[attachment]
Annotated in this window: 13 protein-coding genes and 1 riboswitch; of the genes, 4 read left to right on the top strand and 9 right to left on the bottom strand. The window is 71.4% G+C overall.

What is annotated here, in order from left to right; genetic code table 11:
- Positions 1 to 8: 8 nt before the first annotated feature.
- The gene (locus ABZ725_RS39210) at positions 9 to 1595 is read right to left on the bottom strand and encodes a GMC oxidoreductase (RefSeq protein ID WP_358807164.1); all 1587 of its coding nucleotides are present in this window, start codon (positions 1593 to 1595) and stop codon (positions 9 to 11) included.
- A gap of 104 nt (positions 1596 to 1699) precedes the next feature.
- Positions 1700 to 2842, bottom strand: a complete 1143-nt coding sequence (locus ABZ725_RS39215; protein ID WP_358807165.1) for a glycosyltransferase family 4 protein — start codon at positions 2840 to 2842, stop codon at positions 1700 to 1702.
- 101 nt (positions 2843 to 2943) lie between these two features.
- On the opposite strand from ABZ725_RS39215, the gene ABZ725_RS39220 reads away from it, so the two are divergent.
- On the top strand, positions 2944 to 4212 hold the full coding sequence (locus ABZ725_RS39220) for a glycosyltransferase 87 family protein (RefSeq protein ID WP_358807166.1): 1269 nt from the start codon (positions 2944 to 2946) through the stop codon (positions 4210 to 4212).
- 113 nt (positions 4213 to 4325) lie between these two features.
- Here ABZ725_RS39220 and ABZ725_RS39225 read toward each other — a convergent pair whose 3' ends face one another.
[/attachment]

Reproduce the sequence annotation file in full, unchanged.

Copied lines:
Annotated in this window: 13 protein-coding genes and 1 riboswitch; of the genes, 4 read left to right on the top strand and 9 right to left on the bottom strand. The window is 71.4% G+C overall.

What is annotated here, in order from left to right; genetic code table 11:
- Positions 1 to 8: 8 nt before the first annotated feature.
- The gene (locus ABZ725_RS39210) at positions 9 to 1595 is read right to left on the bottom strand and encodes a GMC oxidoreductase (RefSeq protein ID WP_358807164.1); all 1587 of its coding nucleotides are present in this window, start codon (positions 1593 to 1595) and stop codon (positions 9 to 11) included.
- A gap of 104 nt (positions 1596 to 1699) precedes the next feature.
- Positions 1700 to 2842, bottom strand: a complete 1143-nt coding sequence (locus ABZ725_RS39215; protein ID WP_358807165.1) for a glycosyltransferase family 4 protein — start codon at positions 2840 to 2842, stop codon at positions 1700 to 1702.
- 101 nt (positions 2843 to 2943) lie between these two features.
- On the opposite strand from ABZ725_RS39215, the gene ABZ725_RS39220 reads away from it, so the two are divergent.
- On the top strand, positions 2944 to 4212 hold the full coding sequence (locus ABZ725_RS39220) for a glycosyltransferase 87 family protein (RefSeq protein ID WP_358807166.1): 1269 nt from the start codon (positions 2944 to 2946) through the stop codon (positions 4210 to 4212).
- 113 nt (positions 4213 to 4325) lie between these two features.
- Here ABZ725_RS39220 and ABZ725_RS39225 read toward each other — a convergent pair whose 3' ends face one another.